New Tax Considerations for Taxable Advance Refundings
Updated: Sep 9, 2020
By: Samuel Gruer
The National Association of Bond Lawyers (NABL) held a conference this month where a panel entitled “Tax Hot Topics” inspired a discussion on taxable advance refundings. Specifically, there was debate about whether an escrow established with the proceeds of a taxable advance refunding of tax-exempt bonds was yield restricted to the yield on the prior bonds and, if so, when it would be yield restricted. This has implications for both the structuring of the taxable advance refunding as well as the escrow itself.
As our readers are aware, tax-exempt advance refundings of tax-exempt bonds are no longer permitted under current tax law. Ironically, a taxable advance refunding introduces new complications that seem to be vexing the bond counsel community. Some members of the community are convinced that under the so-called Replacement Proceeds rule, a defeasance escrow which is pledged to a tax-exempt bond transaction is treated as proceeds of that issue and therefore yield restricted to that transaction from inception. Under this viewpoint, due to the yield restriction, SLGS would be available for that escrow if they provided an economic benefit.
During this NABL panel, many tax attorneys took a different view. Specifically, they argued that under the Universal Cap rule, the escrow must be considered proceeds of the taxable refunding bonds and NOT be yield restricted. Under this viewpoint SLGS might not be eligible because the taxable bond proceeds are not “subject to yield restrictions and arbitrage rebate requirements under the Internal Revenue Code” as described in the SLGS regulations. More importantly, this potentially introduces a new complication. If the taxable refunding bonds amortize more quickly than the escrow securities, the Universal Cap rules might cause a portion of the escrow to become transferred proceeds of the prior tax-exempt bonds in the future. In such a situation, that portion of the escrow would transfer at its then current market value. If interest rates are significantly higher at that time, the transferred portion could be deemed to take place at a yield in excess of the prior arbitrage yield restriction. In other words, an escrow that was established with a yield below the arbitrage yield of the prior bonds could, in the future, be deemed to be yielding in excess of the arbitrage yield. While this issue can be cured through yield reduction payments, such payments would have the effect of retroactively reducing the savings generated by the refunding in the future by an amount that cannot be determined in advance.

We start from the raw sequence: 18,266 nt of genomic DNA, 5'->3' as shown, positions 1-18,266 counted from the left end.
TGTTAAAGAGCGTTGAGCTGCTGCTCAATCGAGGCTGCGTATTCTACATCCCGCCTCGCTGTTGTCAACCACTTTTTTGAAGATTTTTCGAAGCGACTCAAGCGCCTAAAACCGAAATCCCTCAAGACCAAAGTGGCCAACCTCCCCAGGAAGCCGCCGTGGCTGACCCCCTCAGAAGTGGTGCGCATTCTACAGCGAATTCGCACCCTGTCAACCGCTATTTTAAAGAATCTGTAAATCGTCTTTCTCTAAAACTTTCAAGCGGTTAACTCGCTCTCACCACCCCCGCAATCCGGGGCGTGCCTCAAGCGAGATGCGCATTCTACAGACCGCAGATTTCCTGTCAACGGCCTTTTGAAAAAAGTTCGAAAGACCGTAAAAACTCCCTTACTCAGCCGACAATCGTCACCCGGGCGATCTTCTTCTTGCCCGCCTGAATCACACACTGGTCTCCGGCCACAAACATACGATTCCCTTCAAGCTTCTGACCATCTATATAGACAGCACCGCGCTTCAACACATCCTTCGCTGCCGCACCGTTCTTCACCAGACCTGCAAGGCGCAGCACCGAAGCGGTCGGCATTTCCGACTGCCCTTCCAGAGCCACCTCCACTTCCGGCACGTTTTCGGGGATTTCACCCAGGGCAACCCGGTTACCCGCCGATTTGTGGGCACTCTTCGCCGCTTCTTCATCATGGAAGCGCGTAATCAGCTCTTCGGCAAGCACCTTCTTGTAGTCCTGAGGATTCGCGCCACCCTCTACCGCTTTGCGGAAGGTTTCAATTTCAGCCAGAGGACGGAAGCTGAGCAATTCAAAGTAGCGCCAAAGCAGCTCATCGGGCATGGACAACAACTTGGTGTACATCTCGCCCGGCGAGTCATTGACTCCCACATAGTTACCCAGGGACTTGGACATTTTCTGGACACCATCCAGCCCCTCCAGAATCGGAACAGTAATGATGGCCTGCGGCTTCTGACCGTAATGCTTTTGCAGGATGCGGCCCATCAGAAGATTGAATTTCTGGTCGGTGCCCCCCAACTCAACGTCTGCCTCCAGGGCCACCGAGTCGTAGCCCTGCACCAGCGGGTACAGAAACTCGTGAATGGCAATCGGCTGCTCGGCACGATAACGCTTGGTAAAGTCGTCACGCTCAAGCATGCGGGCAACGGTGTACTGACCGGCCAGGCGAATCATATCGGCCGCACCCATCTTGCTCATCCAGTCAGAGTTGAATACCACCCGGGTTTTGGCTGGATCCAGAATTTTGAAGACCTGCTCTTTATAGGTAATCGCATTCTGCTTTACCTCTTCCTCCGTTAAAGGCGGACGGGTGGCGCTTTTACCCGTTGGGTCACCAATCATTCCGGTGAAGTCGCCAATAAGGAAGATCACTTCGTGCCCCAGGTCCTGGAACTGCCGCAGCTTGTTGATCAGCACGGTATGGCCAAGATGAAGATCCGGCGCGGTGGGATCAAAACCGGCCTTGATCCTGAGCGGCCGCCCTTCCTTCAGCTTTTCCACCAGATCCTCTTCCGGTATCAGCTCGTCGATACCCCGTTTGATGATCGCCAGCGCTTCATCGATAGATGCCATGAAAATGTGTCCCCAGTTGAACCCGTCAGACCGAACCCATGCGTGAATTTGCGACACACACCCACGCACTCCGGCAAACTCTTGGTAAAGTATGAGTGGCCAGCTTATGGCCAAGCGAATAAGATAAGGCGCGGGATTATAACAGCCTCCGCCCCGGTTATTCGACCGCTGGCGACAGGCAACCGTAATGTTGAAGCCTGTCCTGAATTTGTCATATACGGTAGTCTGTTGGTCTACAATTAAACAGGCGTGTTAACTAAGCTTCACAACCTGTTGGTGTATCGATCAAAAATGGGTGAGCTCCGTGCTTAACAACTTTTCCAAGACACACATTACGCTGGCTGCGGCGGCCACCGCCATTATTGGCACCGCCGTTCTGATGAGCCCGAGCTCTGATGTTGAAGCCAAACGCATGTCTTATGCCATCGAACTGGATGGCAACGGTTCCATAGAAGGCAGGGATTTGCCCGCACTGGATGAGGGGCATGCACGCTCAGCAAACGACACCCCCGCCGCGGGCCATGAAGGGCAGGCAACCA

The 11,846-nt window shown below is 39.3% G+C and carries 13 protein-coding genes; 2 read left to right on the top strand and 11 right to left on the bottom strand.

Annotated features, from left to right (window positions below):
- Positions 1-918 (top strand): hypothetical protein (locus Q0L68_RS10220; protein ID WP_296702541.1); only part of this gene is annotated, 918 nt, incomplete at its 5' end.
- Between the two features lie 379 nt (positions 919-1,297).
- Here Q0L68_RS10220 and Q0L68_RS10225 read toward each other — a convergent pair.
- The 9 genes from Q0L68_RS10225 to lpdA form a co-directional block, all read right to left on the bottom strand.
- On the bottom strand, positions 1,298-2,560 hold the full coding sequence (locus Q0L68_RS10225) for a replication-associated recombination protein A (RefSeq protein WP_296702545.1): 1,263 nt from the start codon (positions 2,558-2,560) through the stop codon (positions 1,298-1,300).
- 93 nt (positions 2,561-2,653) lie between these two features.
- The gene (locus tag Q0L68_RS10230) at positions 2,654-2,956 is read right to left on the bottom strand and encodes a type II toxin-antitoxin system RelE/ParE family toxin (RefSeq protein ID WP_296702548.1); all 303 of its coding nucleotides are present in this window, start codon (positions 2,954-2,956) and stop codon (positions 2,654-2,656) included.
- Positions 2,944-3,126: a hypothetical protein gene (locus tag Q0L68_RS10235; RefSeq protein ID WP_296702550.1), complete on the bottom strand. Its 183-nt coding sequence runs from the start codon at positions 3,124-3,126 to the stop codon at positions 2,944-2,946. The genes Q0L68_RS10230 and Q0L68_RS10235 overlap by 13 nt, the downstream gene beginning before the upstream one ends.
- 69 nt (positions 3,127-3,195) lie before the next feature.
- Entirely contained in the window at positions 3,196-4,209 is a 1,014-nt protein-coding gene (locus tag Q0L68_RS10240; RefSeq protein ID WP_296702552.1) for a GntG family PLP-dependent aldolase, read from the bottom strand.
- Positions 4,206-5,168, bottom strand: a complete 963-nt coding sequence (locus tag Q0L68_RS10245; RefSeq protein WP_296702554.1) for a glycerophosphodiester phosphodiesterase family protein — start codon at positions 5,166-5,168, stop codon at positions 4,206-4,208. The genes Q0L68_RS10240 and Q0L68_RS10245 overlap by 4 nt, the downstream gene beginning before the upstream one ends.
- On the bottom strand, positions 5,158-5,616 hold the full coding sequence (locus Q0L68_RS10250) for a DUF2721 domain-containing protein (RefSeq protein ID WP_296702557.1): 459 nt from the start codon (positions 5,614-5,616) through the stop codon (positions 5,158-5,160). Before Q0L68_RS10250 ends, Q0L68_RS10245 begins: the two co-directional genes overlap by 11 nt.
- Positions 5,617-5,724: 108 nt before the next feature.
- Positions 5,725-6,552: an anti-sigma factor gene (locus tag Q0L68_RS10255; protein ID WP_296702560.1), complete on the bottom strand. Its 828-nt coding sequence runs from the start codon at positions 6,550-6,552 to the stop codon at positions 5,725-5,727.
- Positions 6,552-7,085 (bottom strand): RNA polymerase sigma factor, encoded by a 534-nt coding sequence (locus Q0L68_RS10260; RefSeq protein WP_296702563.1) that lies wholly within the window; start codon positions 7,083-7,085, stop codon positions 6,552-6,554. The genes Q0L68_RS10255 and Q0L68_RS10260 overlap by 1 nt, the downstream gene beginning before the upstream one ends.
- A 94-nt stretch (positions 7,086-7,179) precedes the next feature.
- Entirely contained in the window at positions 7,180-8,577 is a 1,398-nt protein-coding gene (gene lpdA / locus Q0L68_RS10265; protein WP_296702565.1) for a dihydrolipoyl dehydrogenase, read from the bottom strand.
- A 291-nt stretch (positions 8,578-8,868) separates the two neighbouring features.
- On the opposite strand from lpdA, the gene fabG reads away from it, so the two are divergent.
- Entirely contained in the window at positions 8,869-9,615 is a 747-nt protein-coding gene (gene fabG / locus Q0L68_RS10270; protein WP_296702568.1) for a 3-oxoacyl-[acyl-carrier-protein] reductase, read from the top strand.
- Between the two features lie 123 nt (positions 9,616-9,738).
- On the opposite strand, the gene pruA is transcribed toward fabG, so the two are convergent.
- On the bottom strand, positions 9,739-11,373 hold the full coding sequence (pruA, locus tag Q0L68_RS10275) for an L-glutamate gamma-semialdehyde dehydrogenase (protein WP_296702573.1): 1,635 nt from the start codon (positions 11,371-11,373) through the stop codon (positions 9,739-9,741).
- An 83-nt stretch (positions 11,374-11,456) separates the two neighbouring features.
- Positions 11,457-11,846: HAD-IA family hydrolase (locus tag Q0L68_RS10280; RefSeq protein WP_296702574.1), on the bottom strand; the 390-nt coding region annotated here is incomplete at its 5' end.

Blue Rose offers no opinion as to which of these interpretations is correct but encourages borrowers and issuers considering taxable advance refundings to discuss this topic with their bond counsel. To help determine the benefit of open market versus SLGS portfolios as well as to run sensitivity analyses regarding any potential future yield reduction payments, please contact your Blue Rose representative.
About the Author
Sam Gruer, a 30-year municipal market veteran, joined Blue Rose in June 2017 as a Managing Director and leader of the firm’s reinvestment business unit. During his career, Mr. Gruer has advised on and/or executed bond and derivative transactions totaling more than $30 billion. Serving in a fiduciary role, Mr. Gruer guides his clients through the debt/swap/reinvestment transaction process by making strategic recommendations based on sound, thoughtful and sophisticated analysis. He also offers expert advice on determining the optimal structure for reinvestment of bond proceeds by evaluating risk tolerance, identifying legal restrictions and estimating cash flow needs for his clients.Mr. Gruer can be reached at email@example.com